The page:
Rolling Stone's Daniel Epstein noted that Magma marks a stylistic departure for Gojira compared to previous albums. "Largely absent are the epic song arrangements and neck-snapping displays of instrumental wizardry that marked their recordings up through 2012's L'Enfant Sauvage. Instead, new tracks like "The Shooting Star," "Stranded" and "Pray" are more about finding a fearsome groove or riff and squeezing it for every last drop of darkness and catharsis." He notes the death of Joe and Mario Duplantier's mother as a likely influence on this development. Epstein also compared the album to Metallica's 1991 self-titled album and Mastodon's 2011 The Hunter, writing that "for those who can appreciate a tightly focused hard rock album infused with emotions that are often just as heavy as its riffs, Magma offers a listening experience that is as rewarding as it is therapeutic."
Writing for Pitchfork, Zoe Camp described Magma as "their most accessible release yet, melodically immediate and charged with emotion." Camp sided with Epstein and other critics in considering the album a stylistic departure from previous releases. Camp wrote that on Magma, Gojira "deliver a taut, catchy crossover effort that inoculates their heady metal with equal parts melodic immediacy and emotional intimacy, while retaining the pillars of their caustic panoply: mathy riffs, uncommon time signatures, ferocious, death-metal-styled vocals, and above all, overpowering anxiety. The new sound’s largely a consequence of the Duplantiers’ grief; their mother passed away during the album’s gestation, forcing the brothers to get out of their own heads and revisit the material they had so far–often fighting back tears during the sessions."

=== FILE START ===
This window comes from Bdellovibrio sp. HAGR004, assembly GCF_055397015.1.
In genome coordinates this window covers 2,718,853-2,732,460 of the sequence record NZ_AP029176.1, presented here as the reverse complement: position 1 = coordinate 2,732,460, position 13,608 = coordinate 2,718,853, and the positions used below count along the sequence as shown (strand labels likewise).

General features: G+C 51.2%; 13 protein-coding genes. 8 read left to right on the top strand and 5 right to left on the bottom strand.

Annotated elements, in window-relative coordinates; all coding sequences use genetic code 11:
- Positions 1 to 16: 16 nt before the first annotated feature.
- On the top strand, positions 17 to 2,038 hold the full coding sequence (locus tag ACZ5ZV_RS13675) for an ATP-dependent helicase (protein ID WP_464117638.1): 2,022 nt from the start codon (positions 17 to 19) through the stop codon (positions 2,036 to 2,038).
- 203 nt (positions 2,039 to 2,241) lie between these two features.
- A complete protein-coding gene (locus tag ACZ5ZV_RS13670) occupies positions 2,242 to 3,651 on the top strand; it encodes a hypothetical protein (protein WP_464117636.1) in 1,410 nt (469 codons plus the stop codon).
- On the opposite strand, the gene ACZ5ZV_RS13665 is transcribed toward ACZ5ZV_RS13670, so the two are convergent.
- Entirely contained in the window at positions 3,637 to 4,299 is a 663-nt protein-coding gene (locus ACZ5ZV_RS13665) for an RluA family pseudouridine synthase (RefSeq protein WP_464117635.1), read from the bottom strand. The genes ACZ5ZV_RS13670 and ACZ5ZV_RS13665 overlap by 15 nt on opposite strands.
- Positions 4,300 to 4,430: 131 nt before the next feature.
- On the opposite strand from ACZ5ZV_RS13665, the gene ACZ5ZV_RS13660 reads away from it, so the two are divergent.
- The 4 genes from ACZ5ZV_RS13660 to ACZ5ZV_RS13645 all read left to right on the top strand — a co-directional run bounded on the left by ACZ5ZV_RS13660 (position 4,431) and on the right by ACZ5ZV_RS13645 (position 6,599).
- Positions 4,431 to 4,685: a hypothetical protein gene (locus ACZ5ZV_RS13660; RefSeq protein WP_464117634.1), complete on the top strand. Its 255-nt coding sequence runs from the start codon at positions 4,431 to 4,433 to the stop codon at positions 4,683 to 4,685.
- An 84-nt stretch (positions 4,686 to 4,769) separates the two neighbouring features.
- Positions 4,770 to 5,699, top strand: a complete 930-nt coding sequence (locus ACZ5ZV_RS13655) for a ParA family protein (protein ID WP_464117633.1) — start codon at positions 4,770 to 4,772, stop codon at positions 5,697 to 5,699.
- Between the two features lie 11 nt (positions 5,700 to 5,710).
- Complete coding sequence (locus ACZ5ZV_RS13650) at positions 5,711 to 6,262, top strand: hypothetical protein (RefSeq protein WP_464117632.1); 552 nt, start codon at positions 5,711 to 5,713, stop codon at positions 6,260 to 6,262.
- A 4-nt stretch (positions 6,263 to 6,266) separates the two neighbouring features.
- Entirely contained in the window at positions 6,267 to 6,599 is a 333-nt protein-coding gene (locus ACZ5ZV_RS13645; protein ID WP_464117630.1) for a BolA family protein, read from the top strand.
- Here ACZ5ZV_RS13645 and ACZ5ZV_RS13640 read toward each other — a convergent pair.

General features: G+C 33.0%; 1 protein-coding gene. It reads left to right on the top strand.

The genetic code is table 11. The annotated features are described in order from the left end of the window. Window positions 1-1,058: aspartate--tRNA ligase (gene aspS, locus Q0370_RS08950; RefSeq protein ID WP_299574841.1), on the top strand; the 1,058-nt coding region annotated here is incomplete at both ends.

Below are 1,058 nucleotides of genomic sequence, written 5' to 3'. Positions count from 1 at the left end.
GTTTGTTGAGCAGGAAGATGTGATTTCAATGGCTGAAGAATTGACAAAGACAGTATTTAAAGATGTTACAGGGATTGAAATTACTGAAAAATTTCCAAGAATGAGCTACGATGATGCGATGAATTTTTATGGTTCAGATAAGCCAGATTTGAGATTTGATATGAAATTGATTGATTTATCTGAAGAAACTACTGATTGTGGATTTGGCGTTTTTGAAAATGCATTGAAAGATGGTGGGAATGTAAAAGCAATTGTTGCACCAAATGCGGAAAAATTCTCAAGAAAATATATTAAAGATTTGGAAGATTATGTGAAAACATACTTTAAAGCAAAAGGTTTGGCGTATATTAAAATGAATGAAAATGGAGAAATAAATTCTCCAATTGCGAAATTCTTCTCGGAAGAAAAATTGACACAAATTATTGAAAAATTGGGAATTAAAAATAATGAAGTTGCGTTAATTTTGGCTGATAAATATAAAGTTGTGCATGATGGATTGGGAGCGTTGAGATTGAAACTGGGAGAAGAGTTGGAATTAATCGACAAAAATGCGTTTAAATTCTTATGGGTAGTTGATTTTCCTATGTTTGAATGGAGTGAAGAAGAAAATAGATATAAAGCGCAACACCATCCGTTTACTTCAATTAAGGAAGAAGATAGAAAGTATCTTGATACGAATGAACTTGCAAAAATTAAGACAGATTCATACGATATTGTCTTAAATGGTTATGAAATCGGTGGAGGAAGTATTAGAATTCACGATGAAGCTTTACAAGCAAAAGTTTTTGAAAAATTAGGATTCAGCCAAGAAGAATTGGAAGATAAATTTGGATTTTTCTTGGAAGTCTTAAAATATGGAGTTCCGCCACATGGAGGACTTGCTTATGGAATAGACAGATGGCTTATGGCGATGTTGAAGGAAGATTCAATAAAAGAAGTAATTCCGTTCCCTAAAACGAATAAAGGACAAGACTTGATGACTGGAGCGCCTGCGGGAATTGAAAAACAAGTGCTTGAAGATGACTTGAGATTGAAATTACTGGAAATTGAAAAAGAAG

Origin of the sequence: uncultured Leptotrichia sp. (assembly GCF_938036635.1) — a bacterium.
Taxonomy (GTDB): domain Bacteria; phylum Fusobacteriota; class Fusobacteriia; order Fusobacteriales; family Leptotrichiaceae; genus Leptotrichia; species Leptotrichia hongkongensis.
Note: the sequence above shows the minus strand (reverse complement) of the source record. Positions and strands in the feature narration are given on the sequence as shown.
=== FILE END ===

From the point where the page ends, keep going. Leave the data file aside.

All music composed by Mario Duplantier and Joe Duplantier. Lyrics by Joe Duplantier.
Personnel adapted from liner notes.